This week will be the final profiles of lottery picks. Starting next week, Mo and I will profile potential second round picks. I will also list the top 20 players that I think will be most successful. My top six are:
#1 Kyrie Irving – I see no reason to disagree with the majority. Point guard is an important offensive position and Irving is the best in this or next year’s draft.
#2 Derrick Williams – I think he can be an NBA SF.
#3 Enes Kanter – See below.
#4 Jonas Valanciunas – I would consider picking Valanciunas over Kanter, drafting him on the condition that he works with a Cavs provided strength coach and shooting coach. In a year, he can come from Europe with 15 lbs of added muscle and a reliable 18 footer.
#5 Brandon Knight –He’ll eventually be a quality PG in the NBA.
#6 Alec Burks – He’s a great scorer and rebounder with good size and athleticism for a shooting guard. PER, offensive rating, on-court / off-court numbers are all impressive and he doesn’t turn 20 until July. I like that he was the #33 ranked SG in the class of 2009, now he’s a lottery pick. I give extra credit for players with late growth spurts who are rapidly improving. With improved shooting, he should be excellent.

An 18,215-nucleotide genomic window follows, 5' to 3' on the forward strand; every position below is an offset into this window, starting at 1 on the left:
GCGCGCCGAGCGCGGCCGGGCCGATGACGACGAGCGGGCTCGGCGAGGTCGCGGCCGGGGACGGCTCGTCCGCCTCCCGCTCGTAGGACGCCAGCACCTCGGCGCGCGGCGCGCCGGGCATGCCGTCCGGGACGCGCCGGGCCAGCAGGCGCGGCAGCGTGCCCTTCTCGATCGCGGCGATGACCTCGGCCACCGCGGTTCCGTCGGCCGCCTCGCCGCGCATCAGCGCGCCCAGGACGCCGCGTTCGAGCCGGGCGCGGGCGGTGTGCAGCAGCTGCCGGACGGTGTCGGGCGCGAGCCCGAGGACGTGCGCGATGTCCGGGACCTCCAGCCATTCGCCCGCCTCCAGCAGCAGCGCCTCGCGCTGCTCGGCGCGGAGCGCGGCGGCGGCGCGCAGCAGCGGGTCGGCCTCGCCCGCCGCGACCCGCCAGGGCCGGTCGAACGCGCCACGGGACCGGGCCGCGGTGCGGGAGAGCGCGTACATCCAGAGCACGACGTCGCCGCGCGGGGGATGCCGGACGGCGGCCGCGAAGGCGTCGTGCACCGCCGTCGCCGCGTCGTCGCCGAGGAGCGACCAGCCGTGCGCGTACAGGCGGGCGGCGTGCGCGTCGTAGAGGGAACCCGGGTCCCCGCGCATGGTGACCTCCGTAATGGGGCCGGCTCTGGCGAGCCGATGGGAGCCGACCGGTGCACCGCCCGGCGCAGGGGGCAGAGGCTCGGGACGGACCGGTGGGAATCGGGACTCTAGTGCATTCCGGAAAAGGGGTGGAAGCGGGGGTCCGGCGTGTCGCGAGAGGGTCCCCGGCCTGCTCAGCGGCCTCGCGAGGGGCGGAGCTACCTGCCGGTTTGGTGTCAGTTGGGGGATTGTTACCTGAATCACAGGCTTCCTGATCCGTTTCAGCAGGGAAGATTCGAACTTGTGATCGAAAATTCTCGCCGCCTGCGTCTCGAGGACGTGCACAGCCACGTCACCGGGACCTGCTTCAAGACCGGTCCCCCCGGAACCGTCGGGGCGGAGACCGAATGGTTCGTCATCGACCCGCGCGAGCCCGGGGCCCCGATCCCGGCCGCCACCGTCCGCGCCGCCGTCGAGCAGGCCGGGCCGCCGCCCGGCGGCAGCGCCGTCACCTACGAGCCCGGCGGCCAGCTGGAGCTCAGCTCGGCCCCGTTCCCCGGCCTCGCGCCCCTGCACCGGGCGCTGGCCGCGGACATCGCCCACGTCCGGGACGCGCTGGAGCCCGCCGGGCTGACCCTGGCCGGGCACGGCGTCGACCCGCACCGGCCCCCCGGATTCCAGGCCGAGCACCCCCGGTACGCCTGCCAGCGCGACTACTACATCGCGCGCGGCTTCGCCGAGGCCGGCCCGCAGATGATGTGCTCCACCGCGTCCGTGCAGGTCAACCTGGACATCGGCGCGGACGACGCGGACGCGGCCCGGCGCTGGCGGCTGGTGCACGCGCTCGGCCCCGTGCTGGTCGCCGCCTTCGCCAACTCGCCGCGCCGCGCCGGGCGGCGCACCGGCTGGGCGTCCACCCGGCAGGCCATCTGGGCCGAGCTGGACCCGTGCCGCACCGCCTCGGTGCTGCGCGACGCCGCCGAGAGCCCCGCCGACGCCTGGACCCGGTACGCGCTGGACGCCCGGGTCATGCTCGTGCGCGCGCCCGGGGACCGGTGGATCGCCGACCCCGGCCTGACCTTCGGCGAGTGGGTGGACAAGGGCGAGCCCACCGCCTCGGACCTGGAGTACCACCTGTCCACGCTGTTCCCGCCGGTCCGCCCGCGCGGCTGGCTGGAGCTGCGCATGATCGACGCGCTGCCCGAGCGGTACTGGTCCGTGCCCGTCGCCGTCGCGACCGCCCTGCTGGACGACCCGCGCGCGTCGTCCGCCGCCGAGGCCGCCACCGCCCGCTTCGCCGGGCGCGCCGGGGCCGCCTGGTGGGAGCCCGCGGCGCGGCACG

Now, for my #3. Kanter is meeting with the Cavs this week and is a likely pick at #4.
Height: 6’ 11.25”
Weight: 259 lbs
Position: PF / C
Age: Turned 19 in May
Summary: Enes Kanter is the mystery of the high lottery. He was a basketball prodigy, dominating Europe’s youth tournaments and playing in the Euroleague as a 16 year old. Due to NCAA eligibility problems, he has not played competitively in over a year. He is projected as a top 4 pick.